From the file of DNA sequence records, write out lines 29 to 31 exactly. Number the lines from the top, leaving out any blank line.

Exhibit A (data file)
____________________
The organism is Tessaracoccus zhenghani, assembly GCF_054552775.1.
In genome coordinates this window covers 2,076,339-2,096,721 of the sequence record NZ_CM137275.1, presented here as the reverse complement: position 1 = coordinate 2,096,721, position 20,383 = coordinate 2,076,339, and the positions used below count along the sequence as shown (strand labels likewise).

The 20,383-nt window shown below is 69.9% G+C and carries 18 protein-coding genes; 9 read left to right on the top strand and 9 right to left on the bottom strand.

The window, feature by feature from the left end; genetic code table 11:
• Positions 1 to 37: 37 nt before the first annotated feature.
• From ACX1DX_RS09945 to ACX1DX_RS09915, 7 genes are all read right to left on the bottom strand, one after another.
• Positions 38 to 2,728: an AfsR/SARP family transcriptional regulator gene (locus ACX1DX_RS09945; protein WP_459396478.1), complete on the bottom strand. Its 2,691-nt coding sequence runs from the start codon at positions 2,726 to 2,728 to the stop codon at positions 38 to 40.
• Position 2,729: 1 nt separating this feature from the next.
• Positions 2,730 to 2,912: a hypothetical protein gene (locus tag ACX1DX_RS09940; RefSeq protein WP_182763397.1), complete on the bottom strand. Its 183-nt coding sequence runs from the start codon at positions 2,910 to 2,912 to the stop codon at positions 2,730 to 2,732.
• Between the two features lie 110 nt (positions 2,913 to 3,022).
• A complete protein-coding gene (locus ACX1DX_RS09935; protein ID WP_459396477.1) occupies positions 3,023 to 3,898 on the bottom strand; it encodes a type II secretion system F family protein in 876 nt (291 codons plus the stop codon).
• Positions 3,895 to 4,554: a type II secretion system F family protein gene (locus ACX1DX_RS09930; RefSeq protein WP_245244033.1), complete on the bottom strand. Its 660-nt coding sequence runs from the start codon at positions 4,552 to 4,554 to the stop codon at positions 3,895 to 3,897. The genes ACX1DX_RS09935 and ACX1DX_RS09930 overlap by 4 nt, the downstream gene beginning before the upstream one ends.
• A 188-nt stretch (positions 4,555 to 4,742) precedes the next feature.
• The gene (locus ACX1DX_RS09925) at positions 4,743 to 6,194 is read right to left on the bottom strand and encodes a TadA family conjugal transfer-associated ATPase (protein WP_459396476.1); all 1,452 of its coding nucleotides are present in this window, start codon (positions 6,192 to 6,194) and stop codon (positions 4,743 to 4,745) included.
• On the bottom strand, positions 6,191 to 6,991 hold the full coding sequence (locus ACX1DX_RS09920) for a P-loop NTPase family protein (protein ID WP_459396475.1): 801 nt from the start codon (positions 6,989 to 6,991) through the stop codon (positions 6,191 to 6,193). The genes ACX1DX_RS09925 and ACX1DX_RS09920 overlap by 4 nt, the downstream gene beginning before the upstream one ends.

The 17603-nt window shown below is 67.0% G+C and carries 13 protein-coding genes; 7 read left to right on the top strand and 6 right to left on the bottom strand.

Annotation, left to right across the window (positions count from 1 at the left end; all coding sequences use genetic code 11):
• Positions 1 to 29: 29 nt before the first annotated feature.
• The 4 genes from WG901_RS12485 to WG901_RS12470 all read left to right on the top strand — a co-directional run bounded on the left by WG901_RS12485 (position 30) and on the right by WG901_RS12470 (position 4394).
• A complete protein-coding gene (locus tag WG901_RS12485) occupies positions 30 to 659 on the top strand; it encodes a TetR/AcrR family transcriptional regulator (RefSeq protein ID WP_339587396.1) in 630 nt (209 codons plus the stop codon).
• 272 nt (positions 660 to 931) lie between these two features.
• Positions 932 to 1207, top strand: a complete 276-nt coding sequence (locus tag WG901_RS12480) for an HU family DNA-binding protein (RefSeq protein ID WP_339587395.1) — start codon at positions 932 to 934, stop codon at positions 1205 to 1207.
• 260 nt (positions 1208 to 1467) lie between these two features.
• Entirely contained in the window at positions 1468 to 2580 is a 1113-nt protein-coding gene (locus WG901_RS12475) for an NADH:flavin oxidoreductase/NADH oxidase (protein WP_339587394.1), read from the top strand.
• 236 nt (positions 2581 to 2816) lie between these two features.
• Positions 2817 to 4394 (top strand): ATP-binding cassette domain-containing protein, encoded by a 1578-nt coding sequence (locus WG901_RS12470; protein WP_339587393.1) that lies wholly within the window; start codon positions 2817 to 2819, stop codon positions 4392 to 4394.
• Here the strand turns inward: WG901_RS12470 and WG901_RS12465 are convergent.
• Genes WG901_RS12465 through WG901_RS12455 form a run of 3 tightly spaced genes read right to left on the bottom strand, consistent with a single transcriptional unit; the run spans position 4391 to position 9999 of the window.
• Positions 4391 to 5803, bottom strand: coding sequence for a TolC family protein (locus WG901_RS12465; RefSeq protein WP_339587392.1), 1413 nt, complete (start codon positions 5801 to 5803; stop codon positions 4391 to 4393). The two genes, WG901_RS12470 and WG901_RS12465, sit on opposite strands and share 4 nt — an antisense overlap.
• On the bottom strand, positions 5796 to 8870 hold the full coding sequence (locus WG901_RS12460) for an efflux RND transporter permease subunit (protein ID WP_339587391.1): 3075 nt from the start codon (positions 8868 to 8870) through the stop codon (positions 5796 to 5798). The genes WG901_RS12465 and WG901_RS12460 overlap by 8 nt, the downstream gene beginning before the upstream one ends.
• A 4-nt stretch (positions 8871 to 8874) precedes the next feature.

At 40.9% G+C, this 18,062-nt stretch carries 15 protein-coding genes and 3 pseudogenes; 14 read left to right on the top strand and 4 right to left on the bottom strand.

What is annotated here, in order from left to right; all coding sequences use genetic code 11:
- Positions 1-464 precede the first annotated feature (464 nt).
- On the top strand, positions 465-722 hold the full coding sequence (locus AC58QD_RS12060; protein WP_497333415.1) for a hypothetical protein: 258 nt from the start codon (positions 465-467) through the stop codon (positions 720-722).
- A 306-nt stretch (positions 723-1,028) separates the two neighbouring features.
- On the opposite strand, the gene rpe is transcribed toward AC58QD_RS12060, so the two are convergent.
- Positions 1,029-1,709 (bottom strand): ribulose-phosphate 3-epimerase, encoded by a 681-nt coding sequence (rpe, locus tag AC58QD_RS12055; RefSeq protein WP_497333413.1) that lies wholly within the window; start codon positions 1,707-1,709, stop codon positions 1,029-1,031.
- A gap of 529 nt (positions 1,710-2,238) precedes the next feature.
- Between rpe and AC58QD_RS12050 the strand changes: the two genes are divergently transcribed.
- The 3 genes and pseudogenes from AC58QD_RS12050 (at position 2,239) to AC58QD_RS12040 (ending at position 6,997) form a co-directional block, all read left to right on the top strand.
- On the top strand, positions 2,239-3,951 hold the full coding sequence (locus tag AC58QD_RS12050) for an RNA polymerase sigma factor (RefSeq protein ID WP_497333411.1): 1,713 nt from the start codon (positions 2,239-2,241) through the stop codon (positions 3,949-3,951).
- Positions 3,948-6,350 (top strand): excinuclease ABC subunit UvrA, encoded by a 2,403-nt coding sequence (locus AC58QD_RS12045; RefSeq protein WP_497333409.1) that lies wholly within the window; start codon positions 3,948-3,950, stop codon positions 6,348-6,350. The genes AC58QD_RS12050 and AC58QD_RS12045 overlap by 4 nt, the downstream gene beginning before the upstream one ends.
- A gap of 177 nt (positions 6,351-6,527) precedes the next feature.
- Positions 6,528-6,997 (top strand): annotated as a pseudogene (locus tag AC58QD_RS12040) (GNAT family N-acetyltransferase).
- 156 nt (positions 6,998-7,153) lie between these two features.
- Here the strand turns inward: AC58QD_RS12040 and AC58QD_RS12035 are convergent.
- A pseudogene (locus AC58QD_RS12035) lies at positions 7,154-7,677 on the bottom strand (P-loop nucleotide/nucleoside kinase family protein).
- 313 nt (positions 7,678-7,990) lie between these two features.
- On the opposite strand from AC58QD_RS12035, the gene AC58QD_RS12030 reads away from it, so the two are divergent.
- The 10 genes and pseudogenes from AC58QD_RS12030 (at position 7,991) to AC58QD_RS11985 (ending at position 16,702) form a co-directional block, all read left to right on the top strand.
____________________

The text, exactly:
• Positions 4391 to 5803, bottom strand: coding sequence for a TolC family protein (locus WG901_RS12465; RefSeq protein WP_339587392.1), 1413 nt, complete (start codon positions 5801 to 5803; stop codon positions 4391 to 4393). The two genes, WG901_RS12470 and WG901_RS12465, sit on opposite strands and share 4 nt — an antisense overlap.
• On the bottom strand, positions 5796 to 8870 hold the full coding sequence (locus WG901_RS12460) for an efflux RND transporter permease subunit (protein ID WP_339587391.1): 3075 nt from the start codon (positions 8868 to 8870) through the stop codon (positions 5796 to 5798). The genes WG901_RS12465 and WG901_RS12460 overlap by 8 nt, the downstream gene beginning before the upstream one ends.
• A 4-nt stretch (positions 8871 to 8874) precedes the next feature.